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• Feb 8, 2005
On Tuesday 08 February 2005 22:54, you wrote:
> Décio Luiz Gazzoni Filho wrote:
> > As you may recall, I resumed Mike Oakes' search for primo-factorials,
> > primes of the form n! +/- n# +/- 1.
> > Maybe I'll keep on searching for n > 10000, but I don't feel very
> > inclined to do so unless I can do better than PRP-ing all the candidates.
>
> What? You prp all the candidates?
> _Never_ do that.

I think the situation isn't so clear-cut for primes of this form. Consider the
values I computed for Mertens' theorem: even if trial factoring up to 1e9
were just a little more costly than PRP-ing the integer, then nothing is
gained. But apparently trial factoring to 127e6 is already 3/4 as costly as
the PRP test itself. So I don't think trial factoring makes sense in this
case.

> If you don't have something better like a sieve then always use pfgw -f
> The recent development versions of pfgw will factor around 50% of the
> candidates with the default trial factor limit.

Given that we need to look for large factors, shouldn't we ditch trial
factoring for Pollard rho and maybe a little Pollard p-1?

Unfortunately using PARI/GP or GMP-ECM for the job would be hopeless, as GMP
is much slower than George Woltman's code, and this would probably negate any

Are there any implementations of these algorithms using Woltman's FFTs?

> <snip>
>
> I doubt a "true" sieve is possible for this form but a custom made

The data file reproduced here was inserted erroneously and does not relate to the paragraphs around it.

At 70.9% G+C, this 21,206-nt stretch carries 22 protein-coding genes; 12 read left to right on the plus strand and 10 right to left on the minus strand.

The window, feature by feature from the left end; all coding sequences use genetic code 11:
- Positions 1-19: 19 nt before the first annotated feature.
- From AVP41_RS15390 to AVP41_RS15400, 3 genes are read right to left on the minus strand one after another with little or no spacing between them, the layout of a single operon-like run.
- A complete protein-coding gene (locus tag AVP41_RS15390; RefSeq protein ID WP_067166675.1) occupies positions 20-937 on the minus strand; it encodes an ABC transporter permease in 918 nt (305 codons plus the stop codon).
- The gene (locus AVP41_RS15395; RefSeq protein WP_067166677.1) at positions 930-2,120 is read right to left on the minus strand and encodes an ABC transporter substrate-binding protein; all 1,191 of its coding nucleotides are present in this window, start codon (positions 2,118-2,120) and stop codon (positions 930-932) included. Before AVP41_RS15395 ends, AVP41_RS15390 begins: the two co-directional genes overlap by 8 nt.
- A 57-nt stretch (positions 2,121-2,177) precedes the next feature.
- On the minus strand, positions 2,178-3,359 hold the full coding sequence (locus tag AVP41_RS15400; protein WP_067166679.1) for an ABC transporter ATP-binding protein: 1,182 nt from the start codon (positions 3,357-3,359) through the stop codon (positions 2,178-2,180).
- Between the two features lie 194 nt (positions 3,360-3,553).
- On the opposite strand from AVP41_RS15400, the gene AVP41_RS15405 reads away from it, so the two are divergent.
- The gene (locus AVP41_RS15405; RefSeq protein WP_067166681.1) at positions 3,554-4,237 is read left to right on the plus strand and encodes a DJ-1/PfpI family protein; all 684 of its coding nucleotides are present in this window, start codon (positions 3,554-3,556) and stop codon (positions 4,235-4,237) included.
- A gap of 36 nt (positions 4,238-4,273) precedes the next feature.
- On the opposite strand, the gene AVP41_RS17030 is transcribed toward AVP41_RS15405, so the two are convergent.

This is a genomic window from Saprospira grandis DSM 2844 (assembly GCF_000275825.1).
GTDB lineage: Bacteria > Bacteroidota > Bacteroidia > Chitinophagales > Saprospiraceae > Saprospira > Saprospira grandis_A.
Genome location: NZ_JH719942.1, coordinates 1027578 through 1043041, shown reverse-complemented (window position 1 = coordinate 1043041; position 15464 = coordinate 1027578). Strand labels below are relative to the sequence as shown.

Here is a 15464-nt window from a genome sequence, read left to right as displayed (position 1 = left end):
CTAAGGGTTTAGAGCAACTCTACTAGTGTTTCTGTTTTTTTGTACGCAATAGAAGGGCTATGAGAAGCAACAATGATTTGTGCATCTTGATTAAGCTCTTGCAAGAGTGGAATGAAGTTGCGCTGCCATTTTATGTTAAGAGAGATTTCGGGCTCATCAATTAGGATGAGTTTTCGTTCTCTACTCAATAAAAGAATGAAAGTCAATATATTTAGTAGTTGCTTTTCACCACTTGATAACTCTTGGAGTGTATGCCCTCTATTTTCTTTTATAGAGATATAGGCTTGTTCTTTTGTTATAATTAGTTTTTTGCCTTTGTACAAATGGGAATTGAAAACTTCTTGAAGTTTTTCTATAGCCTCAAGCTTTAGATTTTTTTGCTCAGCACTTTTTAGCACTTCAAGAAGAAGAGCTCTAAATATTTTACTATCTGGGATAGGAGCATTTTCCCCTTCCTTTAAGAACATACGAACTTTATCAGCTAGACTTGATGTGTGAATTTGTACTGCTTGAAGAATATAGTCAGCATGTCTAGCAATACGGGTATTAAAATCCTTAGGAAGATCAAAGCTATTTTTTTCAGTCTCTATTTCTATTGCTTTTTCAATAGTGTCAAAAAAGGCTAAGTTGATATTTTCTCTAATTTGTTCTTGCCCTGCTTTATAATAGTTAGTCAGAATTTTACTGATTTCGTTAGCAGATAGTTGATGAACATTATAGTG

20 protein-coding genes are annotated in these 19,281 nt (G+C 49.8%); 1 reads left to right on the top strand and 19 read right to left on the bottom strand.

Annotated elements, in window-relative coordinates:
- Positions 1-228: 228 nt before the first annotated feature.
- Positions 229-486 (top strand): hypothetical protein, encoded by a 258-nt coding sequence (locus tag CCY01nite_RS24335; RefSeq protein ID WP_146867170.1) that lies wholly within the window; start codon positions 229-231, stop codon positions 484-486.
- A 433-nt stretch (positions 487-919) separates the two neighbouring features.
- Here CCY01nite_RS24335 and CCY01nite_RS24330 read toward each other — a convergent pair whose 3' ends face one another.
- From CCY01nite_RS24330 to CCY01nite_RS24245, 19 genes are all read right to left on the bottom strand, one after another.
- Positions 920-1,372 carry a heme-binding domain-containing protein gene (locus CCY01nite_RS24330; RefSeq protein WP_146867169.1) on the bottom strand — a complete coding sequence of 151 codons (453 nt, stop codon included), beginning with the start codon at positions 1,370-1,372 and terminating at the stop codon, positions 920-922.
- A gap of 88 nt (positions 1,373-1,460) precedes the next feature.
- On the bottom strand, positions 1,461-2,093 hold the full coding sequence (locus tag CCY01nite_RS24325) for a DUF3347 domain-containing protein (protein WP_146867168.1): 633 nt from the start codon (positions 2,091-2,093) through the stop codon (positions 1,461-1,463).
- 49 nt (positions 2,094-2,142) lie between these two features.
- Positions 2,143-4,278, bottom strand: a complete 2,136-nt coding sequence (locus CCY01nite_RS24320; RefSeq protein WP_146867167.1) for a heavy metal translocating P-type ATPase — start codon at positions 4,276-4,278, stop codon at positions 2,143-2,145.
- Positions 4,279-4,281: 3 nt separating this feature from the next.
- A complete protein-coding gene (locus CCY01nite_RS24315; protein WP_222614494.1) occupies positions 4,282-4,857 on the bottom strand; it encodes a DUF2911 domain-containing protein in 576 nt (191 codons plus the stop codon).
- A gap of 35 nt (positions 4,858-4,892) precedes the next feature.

> individual trial factoring program would probably be a lot faster than pfgw
> -f. A simple algorithm keeping track of moduli after each multiplication by
> n: (dots to prevent space deletions)
>
> for each prime p below trial factor limit
> ..modf=1
> ..modp=1
> ..for n from 1 to nmax
> ....modf = modf*n mod p
> ....if n is prime then modp = modp*n mod p
> ....if modf+/-modp+/-1 is 0 mod p then mark n as factored for that +/-

Actually one can do better:
-use Legendre's theorem to enumerate the factors of n;
-subtract 1 for each prime up to n, thus obtaining the prime factorization of
n!/n#;
-evaluate this by modular powering, call it a;
-compute b = a +/- 1, according to the form desired;
-compute c = a*n# mod p;
-finally, the result is given by b*c +/- 1 mod p (again the sign is chosen
according to the form desired).

To see why this is faster, consider that the prime factorization of a typical
n!/n# factor is

2^e_1 3^e_2 5^e_3 7^e_4 ...

Then your method does e_1 + e_2 + e_3 + e_4 + ... multiplications, while mine
does something like O(log e_1) + O(log e_2) + O(log e_3) + O(log e_4) + ...,
these being the cost of modular exponentiations with exponent e_1, e_2, e_3,
e_4, ...

Also, one might cache results from a computation to another. If one caches the
intermediate computations for n! +/- n# +/- 1 mod p, at most two modmuls are
required to find (n+1)! +/- (n+1)# +/- 1 mod p.

In fact, this is a very good idea. I'm off to implement it in PARI/GP. Thanks
very much for the motivation (: (though I still believe that Pollard rho and
perhaps p-1 would be more efficient)

Décio

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